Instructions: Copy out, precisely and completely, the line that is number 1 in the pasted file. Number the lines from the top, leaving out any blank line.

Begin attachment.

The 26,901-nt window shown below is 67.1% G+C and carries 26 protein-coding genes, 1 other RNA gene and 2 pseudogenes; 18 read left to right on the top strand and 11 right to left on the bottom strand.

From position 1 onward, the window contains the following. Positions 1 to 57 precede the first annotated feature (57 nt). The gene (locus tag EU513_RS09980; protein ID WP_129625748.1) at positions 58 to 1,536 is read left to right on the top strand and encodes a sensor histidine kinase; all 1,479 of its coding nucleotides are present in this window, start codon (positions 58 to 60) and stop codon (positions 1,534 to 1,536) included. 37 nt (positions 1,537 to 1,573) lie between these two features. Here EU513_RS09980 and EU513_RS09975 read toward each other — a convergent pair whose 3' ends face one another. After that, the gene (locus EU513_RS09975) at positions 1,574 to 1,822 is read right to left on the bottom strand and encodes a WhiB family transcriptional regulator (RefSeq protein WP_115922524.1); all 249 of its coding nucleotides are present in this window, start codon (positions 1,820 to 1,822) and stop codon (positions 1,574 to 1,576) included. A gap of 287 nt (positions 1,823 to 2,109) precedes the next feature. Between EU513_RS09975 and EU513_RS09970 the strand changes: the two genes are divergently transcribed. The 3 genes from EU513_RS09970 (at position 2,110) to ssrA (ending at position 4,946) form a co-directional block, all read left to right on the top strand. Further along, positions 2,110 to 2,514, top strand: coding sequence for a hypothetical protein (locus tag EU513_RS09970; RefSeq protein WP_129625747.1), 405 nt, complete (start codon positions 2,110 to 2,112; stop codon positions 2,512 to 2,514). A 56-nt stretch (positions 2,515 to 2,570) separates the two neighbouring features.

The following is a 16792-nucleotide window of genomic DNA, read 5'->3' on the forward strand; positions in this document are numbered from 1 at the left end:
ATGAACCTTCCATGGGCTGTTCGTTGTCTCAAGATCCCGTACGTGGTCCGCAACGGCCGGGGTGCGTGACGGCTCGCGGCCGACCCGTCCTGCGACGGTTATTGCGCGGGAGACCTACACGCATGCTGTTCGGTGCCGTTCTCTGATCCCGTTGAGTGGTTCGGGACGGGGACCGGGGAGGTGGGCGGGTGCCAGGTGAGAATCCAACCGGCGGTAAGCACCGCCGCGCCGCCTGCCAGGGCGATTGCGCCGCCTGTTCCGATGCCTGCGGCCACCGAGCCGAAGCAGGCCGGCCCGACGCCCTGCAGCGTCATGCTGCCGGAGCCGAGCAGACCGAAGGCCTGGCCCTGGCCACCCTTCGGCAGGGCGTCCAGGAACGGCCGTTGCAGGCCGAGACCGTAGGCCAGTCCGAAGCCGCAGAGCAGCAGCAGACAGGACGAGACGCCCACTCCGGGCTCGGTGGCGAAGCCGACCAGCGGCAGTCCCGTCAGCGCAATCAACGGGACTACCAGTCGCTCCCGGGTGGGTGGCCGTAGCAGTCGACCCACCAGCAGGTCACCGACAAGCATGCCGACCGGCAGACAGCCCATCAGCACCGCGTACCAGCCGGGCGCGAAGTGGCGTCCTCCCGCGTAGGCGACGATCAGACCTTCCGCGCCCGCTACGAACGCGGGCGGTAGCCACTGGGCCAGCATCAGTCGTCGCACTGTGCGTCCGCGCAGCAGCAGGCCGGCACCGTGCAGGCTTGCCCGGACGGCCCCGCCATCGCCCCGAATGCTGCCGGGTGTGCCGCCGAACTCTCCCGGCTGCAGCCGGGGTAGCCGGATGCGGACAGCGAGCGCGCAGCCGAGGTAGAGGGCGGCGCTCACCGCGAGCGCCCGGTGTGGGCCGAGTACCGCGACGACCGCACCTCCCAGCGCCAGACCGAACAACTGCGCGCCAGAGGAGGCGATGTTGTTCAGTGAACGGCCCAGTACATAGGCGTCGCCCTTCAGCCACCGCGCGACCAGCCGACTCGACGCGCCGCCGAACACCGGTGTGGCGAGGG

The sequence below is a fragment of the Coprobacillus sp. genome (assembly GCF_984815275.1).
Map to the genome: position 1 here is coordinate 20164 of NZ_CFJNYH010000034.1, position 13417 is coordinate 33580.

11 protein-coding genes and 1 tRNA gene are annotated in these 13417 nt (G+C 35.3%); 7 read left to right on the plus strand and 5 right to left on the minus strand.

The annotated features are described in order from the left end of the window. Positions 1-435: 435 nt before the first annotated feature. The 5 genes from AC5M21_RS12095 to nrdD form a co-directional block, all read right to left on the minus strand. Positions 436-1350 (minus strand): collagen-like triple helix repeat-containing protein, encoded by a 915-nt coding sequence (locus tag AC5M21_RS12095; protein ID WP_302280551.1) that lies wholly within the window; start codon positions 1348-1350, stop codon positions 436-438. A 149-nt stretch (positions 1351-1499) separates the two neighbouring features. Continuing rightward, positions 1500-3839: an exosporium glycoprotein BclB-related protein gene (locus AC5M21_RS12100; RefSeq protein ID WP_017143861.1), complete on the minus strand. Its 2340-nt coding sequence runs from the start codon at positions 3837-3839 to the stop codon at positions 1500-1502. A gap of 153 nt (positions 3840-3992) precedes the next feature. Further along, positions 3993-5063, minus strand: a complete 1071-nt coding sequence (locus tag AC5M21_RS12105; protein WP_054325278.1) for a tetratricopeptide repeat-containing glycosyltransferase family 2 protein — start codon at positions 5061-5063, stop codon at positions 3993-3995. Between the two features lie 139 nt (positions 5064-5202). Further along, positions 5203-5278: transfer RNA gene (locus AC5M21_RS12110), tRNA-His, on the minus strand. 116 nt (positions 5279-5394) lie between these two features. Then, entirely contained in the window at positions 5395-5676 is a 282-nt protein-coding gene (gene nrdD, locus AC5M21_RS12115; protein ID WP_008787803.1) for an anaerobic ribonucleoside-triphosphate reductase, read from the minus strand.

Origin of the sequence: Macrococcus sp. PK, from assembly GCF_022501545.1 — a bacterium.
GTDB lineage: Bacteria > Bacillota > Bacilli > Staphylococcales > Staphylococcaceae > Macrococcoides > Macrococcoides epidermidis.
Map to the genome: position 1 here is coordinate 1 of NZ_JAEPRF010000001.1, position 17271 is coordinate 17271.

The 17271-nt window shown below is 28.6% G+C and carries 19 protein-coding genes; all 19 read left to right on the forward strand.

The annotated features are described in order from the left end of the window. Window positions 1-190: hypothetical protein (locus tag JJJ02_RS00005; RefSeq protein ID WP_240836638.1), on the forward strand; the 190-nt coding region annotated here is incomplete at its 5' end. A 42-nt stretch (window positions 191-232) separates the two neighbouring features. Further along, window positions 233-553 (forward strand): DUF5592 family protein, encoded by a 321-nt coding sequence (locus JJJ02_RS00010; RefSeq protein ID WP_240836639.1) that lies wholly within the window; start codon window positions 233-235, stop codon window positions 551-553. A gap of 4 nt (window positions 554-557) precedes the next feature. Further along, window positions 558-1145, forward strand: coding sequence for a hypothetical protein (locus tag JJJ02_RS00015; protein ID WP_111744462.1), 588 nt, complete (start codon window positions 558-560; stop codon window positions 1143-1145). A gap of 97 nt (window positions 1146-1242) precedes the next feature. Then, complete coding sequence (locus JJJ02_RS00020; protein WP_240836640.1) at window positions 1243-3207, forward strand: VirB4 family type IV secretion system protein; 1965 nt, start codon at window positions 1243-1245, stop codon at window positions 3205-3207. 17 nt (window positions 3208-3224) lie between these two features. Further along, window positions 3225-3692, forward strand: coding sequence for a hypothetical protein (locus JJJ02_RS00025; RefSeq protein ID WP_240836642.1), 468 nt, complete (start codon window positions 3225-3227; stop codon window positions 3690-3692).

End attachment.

The 26,901-nt window shown below is 67.1% G+C and carries 26 protein-coding genes, 1 other RNA gene and 2 pseudogenes; 18 read left to right on the top strand and 11 right to left on the bottom strand.